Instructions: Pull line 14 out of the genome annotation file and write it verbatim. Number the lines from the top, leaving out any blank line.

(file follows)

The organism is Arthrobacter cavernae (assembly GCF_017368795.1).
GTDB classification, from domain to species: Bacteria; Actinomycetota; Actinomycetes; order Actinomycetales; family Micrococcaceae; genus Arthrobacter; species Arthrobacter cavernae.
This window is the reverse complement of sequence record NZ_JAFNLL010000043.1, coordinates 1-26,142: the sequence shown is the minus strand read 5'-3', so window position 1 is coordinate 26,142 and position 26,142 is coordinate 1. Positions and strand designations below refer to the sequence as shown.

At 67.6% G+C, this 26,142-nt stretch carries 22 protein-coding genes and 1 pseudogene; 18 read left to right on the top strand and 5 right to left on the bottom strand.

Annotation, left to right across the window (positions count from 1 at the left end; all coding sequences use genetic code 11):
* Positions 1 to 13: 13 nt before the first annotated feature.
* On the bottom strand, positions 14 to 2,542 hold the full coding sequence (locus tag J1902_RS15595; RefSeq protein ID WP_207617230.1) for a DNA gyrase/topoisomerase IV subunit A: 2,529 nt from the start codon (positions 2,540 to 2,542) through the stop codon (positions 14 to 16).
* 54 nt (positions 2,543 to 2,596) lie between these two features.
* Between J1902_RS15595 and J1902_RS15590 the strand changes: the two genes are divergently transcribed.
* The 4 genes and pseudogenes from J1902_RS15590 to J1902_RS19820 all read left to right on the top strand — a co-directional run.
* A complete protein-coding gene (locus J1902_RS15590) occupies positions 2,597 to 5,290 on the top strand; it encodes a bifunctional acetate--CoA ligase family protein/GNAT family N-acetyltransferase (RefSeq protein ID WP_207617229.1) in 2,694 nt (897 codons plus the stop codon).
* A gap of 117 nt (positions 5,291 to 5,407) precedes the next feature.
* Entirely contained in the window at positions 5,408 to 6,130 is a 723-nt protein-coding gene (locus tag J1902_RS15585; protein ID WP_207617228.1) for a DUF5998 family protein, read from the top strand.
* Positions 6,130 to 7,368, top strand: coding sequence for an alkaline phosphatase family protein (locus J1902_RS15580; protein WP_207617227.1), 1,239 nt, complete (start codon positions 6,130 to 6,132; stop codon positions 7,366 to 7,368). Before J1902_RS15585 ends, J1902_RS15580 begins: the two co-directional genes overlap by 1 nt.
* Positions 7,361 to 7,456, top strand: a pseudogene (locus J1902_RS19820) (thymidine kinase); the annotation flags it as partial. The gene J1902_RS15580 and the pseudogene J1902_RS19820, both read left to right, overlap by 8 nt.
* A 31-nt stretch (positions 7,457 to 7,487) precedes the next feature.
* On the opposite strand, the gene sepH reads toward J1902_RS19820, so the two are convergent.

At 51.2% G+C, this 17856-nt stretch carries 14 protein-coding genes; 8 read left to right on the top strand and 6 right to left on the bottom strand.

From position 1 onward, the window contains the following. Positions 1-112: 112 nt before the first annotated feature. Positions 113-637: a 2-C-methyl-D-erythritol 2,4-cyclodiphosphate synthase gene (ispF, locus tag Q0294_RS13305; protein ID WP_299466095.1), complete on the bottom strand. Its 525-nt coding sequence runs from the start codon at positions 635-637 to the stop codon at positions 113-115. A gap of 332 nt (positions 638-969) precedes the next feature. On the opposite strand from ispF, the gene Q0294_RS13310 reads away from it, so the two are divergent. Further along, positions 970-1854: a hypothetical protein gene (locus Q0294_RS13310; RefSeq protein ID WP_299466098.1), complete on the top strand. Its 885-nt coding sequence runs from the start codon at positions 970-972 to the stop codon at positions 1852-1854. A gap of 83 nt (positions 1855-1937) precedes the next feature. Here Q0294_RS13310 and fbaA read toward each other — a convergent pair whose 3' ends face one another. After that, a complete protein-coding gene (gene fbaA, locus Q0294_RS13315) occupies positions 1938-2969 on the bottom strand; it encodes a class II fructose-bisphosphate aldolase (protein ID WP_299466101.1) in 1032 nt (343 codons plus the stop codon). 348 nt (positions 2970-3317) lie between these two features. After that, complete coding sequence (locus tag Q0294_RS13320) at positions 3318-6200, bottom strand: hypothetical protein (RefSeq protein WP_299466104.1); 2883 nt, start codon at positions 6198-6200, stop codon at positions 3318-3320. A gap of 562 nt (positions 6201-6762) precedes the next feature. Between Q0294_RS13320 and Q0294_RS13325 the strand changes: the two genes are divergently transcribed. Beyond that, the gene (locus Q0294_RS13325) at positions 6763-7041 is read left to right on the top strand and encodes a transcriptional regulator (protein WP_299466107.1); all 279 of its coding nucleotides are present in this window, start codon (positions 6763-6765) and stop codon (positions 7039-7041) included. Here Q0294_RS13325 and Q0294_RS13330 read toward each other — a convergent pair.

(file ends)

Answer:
* Positions 6,130 to 7,368, top strand: coding sequence for an alkaline phosphatase family protein (locus J1902_RS15580; protein WP_207617227.1), 1,239 nt, complete (start codon positions 6,130 to 6,132; stop codon positions 7,366 to 7,368). Before J1902_RS15585 ends, J1902_RS15580 begins: the two co-directional genes overlap by 1 nt.